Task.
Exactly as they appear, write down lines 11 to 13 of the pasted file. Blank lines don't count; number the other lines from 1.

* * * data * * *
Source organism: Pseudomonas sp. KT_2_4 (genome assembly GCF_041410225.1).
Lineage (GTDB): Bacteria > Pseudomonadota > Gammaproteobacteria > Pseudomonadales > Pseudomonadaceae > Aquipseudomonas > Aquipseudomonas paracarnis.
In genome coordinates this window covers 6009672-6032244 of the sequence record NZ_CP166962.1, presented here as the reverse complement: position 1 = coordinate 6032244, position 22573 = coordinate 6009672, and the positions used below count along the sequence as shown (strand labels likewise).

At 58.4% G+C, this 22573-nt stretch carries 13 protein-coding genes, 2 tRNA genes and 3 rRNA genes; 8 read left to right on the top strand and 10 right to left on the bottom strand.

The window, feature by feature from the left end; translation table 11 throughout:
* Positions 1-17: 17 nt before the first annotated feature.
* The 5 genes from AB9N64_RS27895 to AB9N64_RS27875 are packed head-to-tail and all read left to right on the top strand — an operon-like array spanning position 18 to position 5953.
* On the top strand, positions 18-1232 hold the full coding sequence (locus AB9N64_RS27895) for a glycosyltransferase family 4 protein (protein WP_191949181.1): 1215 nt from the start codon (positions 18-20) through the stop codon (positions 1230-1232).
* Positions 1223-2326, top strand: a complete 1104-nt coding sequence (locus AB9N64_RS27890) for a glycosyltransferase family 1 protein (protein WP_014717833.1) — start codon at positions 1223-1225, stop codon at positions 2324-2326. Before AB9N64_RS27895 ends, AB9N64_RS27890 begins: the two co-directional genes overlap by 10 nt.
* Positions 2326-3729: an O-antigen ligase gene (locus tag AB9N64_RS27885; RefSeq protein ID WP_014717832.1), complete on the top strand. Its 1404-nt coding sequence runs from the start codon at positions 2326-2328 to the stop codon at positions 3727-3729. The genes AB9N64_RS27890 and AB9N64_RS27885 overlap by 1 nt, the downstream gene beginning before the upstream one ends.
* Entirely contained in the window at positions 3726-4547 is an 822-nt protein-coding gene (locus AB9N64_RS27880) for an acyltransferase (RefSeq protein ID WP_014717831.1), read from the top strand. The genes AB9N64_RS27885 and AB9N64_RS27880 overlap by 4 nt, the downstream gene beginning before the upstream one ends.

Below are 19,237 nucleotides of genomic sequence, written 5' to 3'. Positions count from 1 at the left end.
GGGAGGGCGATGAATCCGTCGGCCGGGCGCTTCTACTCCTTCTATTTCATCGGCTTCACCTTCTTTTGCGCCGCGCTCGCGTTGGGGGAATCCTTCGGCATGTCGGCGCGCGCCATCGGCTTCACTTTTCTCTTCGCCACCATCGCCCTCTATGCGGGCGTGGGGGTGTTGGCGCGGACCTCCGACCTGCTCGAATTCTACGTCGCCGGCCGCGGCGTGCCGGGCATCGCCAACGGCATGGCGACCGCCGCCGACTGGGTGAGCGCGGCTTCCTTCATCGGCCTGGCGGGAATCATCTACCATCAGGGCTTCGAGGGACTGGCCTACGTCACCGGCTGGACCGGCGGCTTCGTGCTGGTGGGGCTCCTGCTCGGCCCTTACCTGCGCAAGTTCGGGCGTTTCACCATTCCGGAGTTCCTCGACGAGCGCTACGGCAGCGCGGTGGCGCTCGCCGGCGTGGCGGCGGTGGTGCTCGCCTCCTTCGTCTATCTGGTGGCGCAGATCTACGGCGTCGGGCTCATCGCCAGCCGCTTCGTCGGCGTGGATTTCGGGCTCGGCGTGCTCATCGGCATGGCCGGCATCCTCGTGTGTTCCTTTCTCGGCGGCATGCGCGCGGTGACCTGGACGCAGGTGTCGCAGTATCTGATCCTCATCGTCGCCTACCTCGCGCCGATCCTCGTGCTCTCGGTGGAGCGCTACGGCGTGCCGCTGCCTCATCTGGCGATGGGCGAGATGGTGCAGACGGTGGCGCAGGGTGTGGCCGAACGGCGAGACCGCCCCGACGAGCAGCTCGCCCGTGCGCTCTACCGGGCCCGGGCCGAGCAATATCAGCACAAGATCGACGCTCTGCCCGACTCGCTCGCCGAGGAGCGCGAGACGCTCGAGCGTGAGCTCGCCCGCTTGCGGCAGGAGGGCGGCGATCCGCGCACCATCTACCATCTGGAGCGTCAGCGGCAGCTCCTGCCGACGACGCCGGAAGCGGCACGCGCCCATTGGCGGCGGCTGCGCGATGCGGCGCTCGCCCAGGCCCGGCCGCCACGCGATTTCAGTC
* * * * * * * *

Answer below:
* Entirely contained in the window at positions 3726-4547 is an 822-nt protein-coding gene (locus AB9N64_RS27880) for an acyltransferase (RefSeq protein ID WP_014717831.1), read from the top strand. The genes AB9N64_RS27885 and AB9N64_RS27880 overlap by 4 nt, the downstream gene beginning before the upstream one ends.

Below are 19,237 nucleotides of genomic sequence, written 5' to 3'. Positions count from 1 at the left end.
GGGAGGGCGATGAATCCGTCGGCCGGGCGCTTCTACTCCTTCTATTTCATCGGCTTCACCTTCTTTTGCGCCGCGCTCGCGTTGGGGGAATCCTTCGGCATGTCGGCGCGCGCCATCGGCTTCACTTTTCTCTTCGCCACCATCGCCCTCTATGCGGGCGTGGGGGTGTTGGCGCGGACCTCCGACCTGCTCGAATTCTACGTCGCCGGCCGCGGCGTGCCGGGCATCGCCAACGGCATGGCGACCGCCGCCGACTGGGTGAGCGCGGCTTCCTTCATCGGCCTGGCGGGAATCATCTACCATCAGGGCTTCGAGGGACTGGCCTACGTCACCGGCTGGACCGGCGGCTTCGTGCTGGTGGGGCTCCTGCTCGGCCCTTACCTGCGCAAGTTCGGGCGTTTCACCATTCCGGAGTTCCTCGACGAGCGCTACGGCAGCGCGGTGGCGCTCGCCGGCGTGGCGGCGGTGGTGCTCGCCTCCTTCGTCTATCTGGTGGCGCAGATCTACGGCGTCGGGCTCATCGCCAGCCGCTTCGTCGGCGTGGATTTCGGGCTCGGCGTGCTCATCGGCATGGCCGGCATCCTCGTGTGTTCCTTTCTCGGCGGCATGCGCGCGGTGACCTGGACGCAGGTGTCGCAGTATCTGATCCTCATCGTCGCCTACCTCGCGCCGATCCTCGTGCTCTCGGTGGAGCGCTACGGCGTGCCGCTGCCTCATCTGGCGATGGGCGAGATGGTGCAGACGGTGGCGCAGGGTGTGGCCGAACGGCGAGACCGCCCCGACGAGCAGCTCGCCCGTGCGCTCTACCGGGCCCGGGCCGAGCAATATCAGCACAAGATCGACGCTCTGCCCGACTCGCTCGCCGAGGAGCGCGAGACGCTCGAGCGTGAGCTCGCCCGCTTGCGGCAGGAGGGCGGCGATCCGCGCACCATCTACCATCTGGAGCGTCAGCGGCAGCTCCTGCCGACGACGCCGGAAGCGGCACGCGCCCATTGGCGGCGGCTGCGCGATGCGGCGCTCGCCCAGGCCCGGCCGCCACGCGATTTCAGTC